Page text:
Texas Politics - Voting, Campaigns, and Elections
  1. Republican Dominance
  2. Looking Ahead
Types of Elections in Texas
  1. Getting on the Ballot
  2. Winning Public Office
Voting Requirements, Patterns
  1. Requirements
  2. Patterns
Voting and Non-voting
  1. Making a Difference?
  2. Why People Vote
Barriers to Voting
  1. Decision-making
  2. Information/Transaction Costs
  3. Historical Barriers
Two Parties and Voter Turnout
  1. Development
  2. Voters
Political Campaigns
  1. Rising Campaign Costs
  2. Regulating Contributions
  3. Impact of Money in Elections
Polling and Campaigns
Mobilization and Campaigns
  1. Endorsements
  2. Advertising
  3. Events and Speeches
  4. Grassroots Mobilization
10  Conclusion
  1. Print-friendly format
  2. Key words and phrases
  3. Multimedia resources
Getting organized: Burma Shave Activists use Burma Shave advertising tactics.
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9.4    Grassroots Rallies and Marches

The previous discussion focuses on candidate-centered and other well-funded campaigning. But citizens themselves can organize, seek endorsements, advertise, and hold meetings and marches to promote or oppose amendments to the Texas Constitution, local level referenda, or even specific candidates or causes.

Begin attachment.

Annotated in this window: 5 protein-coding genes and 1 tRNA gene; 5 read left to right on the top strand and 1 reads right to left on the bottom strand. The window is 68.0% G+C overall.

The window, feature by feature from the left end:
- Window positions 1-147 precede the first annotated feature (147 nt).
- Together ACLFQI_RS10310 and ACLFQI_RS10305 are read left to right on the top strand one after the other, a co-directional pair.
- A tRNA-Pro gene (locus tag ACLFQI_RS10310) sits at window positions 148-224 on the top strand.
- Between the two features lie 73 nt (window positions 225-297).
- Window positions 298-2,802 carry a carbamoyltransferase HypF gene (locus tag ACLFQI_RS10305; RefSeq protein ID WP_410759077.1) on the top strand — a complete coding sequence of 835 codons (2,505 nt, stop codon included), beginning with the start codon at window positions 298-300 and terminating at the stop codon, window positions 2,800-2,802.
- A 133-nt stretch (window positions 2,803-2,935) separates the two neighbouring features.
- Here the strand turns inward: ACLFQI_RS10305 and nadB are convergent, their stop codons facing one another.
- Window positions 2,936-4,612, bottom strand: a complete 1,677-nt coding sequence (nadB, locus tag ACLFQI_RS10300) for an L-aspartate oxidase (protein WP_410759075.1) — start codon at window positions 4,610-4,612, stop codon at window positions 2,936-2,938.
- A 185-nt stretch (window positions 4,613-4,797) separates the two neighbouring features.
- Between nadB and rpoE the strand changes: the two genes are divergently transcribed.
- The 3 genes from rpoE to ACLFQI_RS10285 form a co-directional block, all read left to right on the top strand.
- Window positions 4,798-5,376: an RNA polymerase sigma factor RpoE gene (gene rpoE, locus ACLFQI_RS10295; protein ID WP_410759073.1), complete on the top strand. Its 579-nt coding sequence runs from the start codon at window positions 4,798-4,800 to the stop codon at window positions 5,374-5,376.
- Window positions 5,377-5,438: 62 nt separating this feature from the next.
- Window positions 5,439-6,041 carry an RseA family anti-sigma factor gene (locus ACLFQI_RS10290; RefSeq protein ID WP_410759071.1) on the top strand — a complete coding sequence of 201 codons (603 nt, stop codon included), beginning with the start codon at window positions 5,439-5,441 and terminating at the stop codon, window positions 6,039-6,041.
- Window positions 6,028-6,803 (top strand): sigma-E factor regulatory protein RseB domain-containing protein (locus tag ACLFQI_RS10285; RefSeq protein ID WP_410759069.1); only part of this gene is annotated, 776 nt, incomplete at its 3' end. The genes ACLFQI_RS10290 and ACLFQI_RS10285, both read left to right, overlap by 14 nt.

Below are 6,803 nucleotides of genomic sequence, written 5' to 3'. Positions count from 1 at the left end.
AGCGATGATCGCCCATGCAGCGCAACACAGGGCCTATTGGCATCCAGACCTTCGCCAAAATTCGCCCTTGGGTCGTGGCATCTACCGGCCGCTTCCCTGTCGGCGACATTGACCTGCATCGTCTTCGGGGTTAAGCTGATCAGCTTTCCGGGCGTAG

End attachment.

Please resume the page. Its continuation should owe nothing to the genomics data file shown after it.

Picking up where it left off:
To maximize their impact grassroots organizers try to carefully stage and script their own events, just as well-funded, candidate-centered campaigns do. The dynamics of organizing such events are discussed in the Texas Politics section on public demonstrations by interest groups.

Many of the tools and techniques used by well-funded campaigns are appropriated by grassroots organizers, though with smaller budgets on a smaller scale. The key difference usually is that grassroots organizations can rarely afford the closed and controlled environments that well-funded campaigns use for their events. Hotels, ballrooms, meeting rooms, convention centers, and private estates are less likely to be sites of grassroots events.

Another key difference is that well-funded campaigns generate credibility through the sheer power of finances. So, they have far less difficulty getting the media to cover their events, if media attention is what a group seeks. In contrast, grassroots groups often seek creative ways to both attract media attention and pump up the attendance of supporters.

Texas Politics:
© 2006, Liberal Arts Instructional Technology Services
University of Texas at Austin